Can this low moment in church life become an opportunity?
Remembering The Holocaust – Defiant Requiem
It was Monday night, 27th January. The money-counters had finished. The lodgements had been noted. We had the tea and cake. I went home. I pressed the remote – having no idea what was on, or even if I was interested. I came upon BBC 4. The fortress town of Terezin was featured (some 80,000 Czech Jews were sent from there to the death camps).
It was a remarkable story told by many of the survivors from Terezin. The story of that town, was weaved together through music, led by Rafael Schachter. Even more incredible was the fact that people in that town could lift their spirits each night — despite work, hunger and hopelessness — through lectures in Science, Art history, Theatre (comedy & satire), and Song. The more hopeless the situation became, the more urgent their commitment was.
Schachter then decided to put on a performance of Verdi’s Requiem in Terezin. The Elders (in the camp) were shocked at Jews singing a Catholic Mass! Schachter insisted on the Liberation theme and so 150 Jews put on 16 performances with utter conviction in an appalling place. This indeed was ‘Liberation theology.’ The Nazis scoffed at the irony of these Jews singing their own Requiem. The film ended with a new performance of Verdi’s in the same space; in the remains of that fortified town – where all of this happened. This was a triumph of the human spirit.
I quietly wondered and was almost afraid to draw inspiration from this programme. Nothing can compare with what happened in Terezin.. Nonetheless, I asked myself: What might lift our spirits? What might move us beyond the ‘death knell’ of the Church as we know it? Is Francis outrageous or even deluded to talk of the ‘Joy of the Gospel’? I know it seems wrong to allow my mind wander from the depths of suffering, in such a story, towards the weariness in our Church. But my spirit was touched and did go wandering.
Can music do something for us? I saw it happen in our parish here last year when a group decided to put on a “show”. It took months of preparation. It involved many people who would be on the fringes of church life. It was delightful. It started as a fund-raiser but ended up being a Community builder.
And I wondered and wandered – Francis wanted us to drop the funereal look. He suggested that the papacy needed conversion; that bishops needed to be refreshed; that the model of management needed to learn the principle of subsidiary (much talked about years ago); that all those who know little of God or Gospel must find a welcome in the Eucharist of our lives; that Christ is for everyone everywhere. This too is music and sounds rather Gospel-like!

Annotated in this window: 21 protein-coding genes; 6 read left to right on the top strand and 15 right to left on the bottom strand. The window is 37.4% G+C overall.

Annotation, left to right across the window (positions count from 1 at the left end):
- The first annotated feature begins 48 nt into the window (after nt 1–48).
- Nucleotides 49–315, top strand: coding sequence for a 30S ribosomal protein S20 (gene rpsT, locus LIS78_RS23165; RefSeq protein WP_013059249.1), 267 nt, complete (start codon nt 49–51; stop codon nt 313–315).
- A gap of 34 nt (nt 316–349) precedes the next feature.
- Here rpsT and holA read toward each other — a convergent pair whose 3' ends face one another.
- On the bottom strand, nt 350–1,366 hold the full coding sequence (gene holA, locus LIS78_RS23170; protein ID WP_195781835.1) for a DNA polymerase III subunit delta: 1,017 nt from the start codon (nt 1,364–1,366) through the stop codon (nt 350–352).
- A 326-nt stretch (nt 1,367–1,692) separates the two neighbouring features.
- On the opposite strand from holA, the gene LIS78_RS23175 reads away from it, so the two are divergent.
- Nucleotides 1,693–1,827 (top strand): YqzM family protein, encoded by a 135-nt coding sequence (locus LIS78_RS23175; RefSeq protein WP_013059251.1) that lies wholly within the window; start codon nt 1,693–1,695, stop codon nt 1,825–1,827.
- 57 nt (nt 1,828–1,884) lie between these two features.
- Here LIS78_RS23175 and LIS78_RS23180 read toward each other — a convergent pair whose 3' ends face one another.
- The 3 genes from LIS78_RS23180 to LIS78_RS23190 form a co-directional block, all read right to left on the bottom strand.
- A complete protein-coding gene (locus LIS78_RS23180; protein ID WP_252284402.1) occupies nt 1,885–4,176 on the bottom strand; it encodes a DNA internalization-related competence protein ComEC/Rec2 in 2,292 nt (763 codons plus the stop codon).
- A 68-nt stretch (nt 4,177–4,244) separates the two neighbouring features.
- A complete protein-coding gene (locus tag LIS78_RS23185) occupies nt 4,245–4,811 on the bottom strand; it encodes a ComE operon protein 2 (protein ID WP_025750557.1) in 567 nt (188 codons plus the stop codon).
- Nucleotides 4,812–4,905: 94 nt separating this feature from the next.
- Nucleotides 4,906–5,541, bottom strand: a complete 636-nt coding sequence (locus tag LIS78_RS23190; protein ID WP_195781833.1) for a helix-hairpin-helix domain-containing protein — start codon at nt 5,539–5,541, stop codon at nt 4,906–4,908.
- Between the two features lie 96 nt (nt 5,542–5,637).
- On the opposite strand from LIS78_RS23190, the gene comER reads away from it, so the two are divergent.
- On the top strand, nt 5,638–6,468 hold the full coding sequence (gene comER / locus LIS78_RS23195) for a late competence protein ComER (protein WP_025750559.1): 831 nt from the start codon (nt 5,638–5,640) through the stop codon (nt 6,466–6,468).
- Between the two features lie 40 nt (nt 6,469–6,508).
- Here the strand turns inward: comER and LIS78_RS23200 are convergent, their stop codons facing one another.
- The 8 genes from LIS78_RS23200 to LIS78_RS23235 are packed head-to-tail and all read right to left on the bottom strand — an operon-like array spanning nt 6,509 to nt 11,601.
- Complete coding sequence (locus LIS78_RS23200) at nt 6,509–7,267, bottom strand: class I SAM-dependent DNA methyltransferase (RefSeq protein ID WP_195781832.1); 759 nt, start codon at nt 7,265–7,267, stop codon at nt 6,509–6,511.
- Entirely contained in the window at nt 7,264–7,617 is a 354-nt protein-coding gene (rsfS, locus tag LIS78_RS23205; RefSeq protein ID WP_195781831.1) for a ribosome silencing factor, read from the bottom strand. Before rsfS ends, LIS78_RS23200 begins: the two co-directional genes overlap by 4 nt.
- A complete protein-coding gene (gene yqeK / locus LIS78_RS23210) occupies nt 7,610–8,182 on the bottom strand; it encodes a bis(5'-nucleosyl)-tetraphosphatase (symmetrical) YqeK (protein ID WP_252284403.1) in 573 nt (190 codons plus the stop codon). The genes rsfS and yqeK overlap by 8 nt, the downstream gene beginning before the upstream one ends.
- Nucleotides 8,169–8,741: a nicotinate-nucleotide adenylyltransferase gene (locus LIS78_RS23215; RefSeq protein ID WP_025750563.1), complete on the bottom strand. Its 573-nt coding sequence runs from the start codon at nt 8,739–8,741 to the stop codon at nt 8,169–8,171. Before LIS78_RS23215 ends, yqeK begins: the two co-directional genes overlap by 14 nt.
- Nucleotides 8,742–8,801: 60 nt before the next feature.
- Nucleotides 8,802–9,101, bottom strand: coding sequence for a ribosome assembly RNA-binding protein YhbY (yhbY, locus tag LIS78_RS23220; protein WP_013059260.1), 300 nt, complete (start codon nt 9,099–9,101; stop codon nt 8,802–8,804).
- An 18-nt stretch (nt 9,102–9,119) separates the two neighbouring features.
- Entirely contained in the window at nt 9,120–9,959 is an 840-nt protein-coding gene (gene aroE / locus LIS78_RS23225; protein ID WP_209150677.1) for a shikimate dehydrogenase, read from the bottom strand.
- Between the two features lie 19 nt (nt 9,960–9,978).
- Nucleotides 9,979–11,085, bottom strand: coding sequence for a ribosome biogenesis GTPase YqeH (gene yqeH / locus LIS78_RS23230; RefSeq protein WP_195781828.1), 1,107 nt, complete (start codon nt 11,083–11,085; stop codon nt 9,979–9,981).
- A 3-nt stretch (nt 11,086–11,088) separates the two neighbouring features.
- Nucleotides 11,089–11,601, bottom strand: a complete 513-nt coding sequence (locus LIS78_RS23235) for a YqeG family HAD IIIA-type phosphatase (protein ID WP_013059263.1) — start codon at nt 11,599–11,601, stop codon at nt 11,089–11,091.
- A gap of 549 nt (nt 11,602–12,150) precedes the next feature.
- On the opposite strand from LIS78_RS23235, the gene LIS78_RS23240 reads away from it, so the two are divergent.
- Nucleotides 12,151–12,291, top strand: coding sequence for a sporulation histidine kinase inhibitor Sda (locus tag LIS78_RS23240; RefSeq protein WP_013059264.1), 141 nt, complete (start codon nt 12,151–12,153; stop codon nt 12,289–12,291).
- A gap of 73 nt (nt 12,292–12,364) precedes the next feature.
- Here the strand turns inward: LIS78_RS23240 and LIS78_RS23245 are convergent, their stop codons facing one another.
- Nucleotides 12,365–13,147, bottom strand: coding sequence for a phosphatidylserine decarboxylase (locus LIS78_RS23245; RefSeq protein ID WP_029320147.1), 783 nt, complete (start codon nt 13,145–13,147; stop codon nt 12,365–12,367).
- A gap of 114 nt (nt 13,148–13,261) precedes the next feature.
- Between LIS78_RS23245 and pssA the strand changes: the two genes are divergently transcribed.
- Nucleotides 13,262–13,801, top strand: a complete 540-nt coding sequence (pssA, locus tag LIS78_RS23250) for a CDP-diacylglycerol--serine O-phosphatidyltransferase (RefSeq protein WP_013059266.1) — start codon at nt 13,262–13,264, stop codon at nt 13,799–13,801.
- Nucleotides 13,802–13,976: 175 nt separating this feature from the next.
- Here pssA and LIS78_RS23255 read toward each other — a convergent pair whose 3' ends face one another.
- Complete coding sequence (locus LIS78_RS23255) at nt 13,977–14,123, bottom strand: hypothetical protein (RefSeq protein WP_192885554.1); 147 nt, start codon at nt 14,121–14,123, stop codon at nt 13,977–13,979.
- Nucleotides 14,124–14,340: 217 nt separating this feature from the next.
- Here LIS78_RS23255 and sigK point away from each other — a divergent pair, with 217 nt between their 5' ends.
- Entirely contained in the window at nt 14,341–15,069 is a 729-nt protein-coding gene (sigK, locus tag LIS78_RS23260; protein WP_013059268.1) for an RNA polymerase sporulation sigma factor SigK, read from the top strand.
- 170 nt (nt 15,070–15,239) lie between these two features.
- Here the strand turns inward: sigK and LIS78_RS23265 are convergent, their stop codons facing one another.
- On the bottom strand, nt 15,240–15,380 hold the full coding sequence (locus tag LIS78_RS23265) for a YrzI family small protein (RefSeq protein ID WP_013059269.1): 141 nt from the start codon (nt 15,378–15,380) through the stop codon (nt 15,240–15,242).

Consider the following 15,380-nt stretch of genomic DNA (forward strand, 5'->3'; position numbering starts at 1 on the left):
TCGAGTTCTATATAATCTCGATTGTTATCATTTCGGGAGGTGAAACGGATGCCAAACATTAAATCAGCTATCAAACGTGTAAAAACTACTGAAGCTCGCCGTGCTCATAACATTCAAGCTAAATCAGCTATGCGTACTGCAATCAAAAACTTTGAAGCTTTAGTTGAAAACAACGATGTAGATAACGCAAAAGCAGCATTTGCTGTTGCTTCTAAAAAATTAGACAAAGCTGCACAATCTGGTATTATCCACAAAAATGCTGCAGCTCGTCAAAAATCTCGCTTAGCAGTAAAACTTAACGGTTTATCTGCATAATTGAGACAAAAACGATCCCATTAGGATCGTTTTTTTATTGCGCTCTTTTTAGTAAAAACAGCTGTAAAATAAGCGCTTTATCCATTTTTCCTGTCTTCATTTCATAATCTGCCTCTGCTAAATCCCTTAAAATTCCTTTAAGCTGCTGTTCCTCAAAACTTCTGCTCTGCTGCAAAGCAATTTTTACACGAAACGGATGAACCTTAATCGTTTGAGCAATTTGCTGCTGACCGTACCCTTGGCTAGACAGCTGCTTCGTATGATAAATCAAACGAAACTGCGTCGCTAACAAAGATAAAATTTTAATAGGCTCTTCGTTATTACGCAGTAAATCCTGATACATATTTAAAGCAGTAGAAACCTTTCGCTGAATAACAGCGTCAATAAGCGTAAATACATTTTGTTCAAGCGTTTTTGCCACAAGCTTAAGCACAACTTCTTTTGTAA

Who will be our Rafael Schachter? Can we create a Defiant Requiem in a hostile society or more so, in an apathetic culture? How do we escape into music from our deep embarrassment of what we did or didn’t do as a church? Where will our music come from? The low point (in a summary way) has been the stupidity in our collective imagination with the New Missal. The poetry of Liturgy was clobbered. ‘Sursum Corda’ – how are you? The ‘miracle’ of Benedict’s resignation and the Election of Francis were indicators of an explosion of the Spirit and a high point. ‘The Joy of the Gospel’ and its imaginative approach to life was indeed new music for our spirits. The loud and very clear challenge in Rome (by Francis) is important but the new way of ‘making music’ has to happen locally. This is the crunch factor.
Can we now emerge as characters of hope; with a fresh imagination; with a low moment in church life becoming an opportunity? Is this crisis, an opportunity? We can create a new language; dump the baggage of pedantry; move beyond the time-wasting discussion around contraception/abortion/second relationships/same sex marriage/limited versions of priesthood. We can escape the sexual disaster created by a ridiculous theology. We need new music. We can find it.
My last word then concerns that story from some thirty years ago: ‘What is the difference between a Liturgist and a Terrorist? ‘ ‘You can negotiate with a Terrorist!’ We all know the story but the truth in there has damaged our Church badly where the rigorists ran the business and the fundamentalists protected their fears and literalism used the Scripture for apologetics. All those who led us astray and all of us who followed such directions now need to know the need for new music. The Honduran Rodriguez Maradiga who talked about Gerhard Muller seemed to begin a new song! We need to move on from a static view of Church and life.
Terezin was very moving. We pray too in song that we can be ‘liberated’ in our Requiem from all that freezes and destroys the Joy of the Gospel in our lives.
Seamus Ahearne OSA is a member of the ACP Leadership Team. He ministers at St Oliver Plunkett Church, Rivermount, Dublin 11.